Tuesday, March 24, 2009

Changing the world - a few years too soon


Once upon a time, I closed up my travel-heavy independent SAP consultant business, and came back home to work for a start-up with several prior coworkers. The name of the company was Everybook, and the product was a hand-held electronic book reader. Later iterations of the product had a wireless connection, and aside from a few design differences, it was pretty much like the Kindle. After frantically scrambling to acquire a few rounds of venture capital, the company finally ran out of money and declared bankruptcy. My stock options burned brightly in the fireplace for a moment and then I moved on.

So it is with mixed emotions that I read about how the Kindle is changing the world. This article, written (I believe) by a respectable journalist who is not being paid to endorse it, reads like marketing material for Everybook. The qualities he's fallen in love with are the exact qualities we unsuccessfully tried to promote. The Rocket e-Book that he playfully disparages was our main competition.

In fairness to the people who dreamed much bigger and worked much harder than I did, I should mention that I'm using the term 'we' loosely. I was employed there, but I never really bought into the big picture. I'm nostalgic about a dream that I was attached to, but didn't fully share.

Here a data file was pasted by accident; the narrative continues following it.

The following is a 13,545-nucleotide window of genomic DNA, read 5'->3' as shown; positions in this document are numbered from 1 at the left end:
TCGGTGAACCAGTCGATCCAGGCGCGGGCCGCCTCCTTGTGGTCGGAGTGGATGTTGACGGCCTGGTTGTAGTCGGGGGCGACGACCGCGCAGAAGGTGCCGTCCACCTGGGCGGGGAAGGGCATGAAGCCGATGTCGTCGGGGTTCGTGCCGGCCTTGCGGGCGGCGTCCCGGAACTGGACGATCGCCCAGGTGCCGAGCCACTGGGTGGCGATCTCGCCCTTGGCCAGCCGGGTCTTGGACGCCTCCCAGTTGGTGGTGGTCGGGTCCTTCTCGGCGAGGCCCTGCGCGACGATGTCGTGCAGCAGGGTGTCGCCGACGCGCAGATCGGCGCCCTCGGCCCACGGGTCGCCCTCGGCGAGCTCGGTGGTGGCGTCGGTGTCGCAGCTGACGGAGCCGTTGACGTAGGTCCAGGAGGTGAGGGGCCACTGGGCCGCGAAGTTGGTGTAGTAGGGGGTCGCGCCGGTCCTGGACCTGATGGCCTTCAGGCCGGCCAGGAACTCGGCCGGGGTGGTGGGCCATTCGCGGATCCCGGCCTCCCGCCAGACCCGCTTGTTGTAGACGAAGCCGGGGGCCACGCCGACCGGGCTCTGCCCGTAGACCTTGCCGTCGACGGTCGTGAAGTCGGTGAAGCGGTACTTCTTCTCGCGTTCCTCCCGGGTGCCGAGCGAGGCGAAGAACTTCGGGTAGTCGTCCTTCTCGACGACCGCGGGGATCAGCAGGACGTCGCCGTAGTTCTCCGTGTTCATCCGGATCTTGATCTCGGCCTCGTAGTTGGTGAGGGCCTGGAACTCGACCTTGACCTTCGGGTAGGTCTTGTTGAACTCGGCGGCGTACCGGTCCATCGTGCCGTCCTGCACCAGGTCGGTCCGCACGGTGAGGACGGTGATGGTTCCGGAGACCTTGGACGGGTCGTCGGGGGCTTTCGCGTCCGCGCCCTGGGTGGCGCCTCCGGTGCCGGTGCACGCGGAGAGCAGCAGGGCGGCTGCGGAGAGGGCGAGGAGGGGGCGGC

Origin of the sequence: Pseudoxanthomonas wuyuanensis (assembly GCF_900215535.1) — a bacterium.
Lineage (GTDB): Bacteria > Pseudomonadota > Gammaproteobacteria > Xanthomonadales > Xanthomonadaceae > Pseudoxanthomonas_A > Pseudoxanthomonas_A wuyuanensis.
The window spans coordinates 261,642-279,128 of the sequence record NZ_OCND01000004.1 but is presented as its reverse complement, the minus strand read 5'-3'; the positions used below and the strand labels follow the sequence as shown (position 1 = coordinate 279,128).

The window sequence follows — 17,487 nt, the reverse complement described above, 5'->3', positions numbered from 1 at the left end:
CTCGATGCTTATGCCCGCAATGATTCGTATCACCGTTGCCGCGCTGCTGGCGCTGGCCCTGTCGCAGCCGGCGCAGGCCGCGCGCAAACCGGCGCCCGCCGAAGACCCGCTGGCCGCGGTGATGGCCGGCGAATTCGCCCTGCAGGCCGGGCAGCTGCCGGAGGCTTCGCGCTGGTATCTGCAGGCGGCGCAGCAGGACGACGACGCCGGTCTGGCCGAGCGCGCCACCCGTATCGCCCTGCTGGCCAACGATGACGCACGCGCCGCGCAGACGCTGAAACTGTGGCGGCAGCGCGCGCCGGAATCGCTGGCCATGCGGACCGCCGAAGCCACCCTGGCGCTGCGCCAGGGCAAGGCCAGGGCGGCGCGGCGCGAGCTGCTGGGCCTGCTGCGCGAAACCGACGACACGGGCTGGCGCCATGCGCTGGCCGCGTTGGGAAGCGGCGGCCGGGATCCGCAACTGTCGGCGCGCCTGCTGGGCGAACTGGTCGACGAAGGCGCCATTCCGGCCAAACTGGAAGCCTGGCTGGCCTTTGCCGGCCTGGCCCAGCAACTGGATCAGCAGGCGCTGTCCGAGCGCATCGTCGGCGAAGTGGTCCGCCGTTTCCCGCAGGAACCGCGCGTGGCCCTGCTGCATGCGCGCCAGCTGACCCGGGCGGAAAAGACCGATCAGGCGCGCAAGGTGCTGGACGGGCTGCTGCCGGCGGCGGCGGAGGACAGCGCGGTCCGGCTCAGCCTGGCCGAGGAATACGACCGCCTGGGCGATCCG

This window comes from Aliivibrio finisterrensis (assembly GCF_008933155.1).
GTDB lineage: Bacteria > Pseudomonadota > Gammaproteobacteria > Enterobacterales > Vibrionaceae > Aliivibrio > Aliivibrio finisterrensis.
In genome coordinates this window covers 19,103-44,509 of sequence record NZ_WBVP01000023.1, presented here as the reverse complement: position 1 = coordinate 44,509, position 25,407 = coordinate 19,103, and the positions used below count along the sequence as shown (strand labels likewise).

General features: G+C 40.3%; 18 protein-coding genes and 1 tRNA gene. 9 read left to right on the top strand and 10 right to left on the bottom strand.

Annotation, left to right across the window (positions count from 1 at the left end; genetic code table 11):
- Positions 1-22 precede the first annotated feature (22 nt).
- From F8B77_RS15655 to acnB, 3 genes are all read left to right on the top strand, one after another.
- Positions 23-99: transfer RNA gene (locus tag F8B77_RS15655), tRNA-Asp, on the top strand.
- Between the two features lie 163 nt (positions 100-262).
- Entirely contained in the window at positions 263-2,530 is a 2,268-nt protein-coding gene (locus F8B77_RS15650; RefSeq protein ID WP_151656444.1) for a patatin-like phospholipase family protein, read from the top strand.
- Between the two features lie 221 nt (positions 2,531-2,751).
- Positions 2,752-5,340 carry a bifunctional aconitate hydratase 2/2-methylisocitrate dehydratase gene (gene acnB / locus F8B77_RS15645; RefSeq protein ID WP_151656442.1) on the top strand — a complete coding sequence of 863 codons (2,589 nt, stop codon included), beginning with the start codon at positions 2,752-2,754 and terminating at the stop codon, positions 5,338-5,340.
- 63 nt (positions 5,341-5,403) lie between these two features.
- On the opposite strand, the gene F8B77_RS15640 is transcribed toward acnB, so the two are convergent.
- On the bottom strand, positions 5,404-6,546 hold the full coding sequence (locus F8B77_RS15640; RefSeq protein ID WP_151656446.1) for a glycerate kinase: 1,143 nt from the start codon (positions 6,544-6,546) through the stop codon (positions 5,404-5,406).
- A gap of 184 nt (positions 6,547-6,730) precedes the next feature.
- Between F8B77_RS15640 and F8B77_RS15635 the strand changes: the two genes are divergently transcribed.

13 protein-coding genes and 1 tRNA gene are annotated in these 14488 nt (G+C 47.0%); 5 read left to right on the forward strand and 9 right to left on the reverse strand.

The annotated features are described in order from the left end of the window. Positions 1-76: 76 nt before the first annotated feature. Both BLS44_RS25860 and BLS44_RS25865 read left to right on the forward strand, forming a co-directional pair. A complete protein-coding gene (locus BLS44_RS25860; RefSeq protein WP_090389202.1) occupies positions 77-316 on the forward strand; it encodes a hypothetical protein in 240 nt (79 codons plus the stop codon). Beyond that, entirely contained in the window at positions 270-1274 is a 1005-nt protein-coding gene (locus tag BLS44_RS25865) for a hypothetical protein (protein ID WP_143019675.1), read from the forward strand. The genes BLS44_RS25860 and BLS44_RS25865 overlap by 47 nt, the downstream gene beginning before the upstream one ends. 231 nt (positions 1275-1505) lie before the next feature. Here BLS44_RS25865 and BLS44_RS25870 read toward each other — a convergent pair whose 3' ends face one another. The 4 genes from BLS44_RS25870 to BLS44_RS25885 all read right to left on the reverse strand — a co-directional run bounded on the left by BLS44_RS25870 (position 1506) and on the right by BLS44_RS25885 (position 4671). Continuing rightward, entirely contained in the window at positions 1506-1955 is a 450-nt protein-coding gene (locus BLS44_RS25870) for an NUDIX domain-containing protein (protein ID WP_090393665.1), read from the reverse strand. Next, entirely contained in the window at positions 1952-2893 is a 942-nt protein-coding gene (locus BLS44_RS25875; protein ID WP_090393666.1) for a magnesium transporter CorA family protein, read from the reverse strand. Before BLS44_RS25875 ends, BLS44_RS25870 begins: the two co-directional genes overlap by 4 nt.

So I'm tipping my hat to that collection of goofballs who cashed out 401ks and worked for no pay to chase a failed idea. Maybe that idea wasn't so foolish after all...just a few years too early.

More likely, we just sucked. But it's easier to believe that we were geniuses ahead of our time.


At 2:06 PM, Anonymous Anonymous said...

LOL, funny you should mention this Sweet Tea, I was thinking about Everybook just the other day as a Kindle commercial passed across my TV screen. "Wow," I said to myself, "I know people that were chasing that very idea 10 years ago. Talk about bad timing."

Remember, it's always better to be lucky than good. And "good timing" always involves catching a few lucky breaks. I think Everybook's timing was it's biggest sin. And this is not without precedent in the business world either.....

Remember Apple's "Newton" back in the late '90s? It was panned by the marketplace and even lambasted in Doonesbury cartoons. "Use an electronic device for note taking, calendaring etc, who the hell would ever use that?" said some members of the press.

How quickly times changed. A mere 6 or 7 years after Newton's demise saw industry refine PDA technology and it was game on! 3Com-Palm, Compaq, HP, M$ and more vendors all had PDAs on the marketplace.

Somehow the PDA went from something people loved to hate to something people hate to be without. Funny what a difference a few years can make?

I suspect Everybook's epitaph might read similarly to the Newton's. To be in the company of the likes of Apple should be a little comforting, if there is any comfort to be found in such nostalgia......

Now back to studying for my math quiz.


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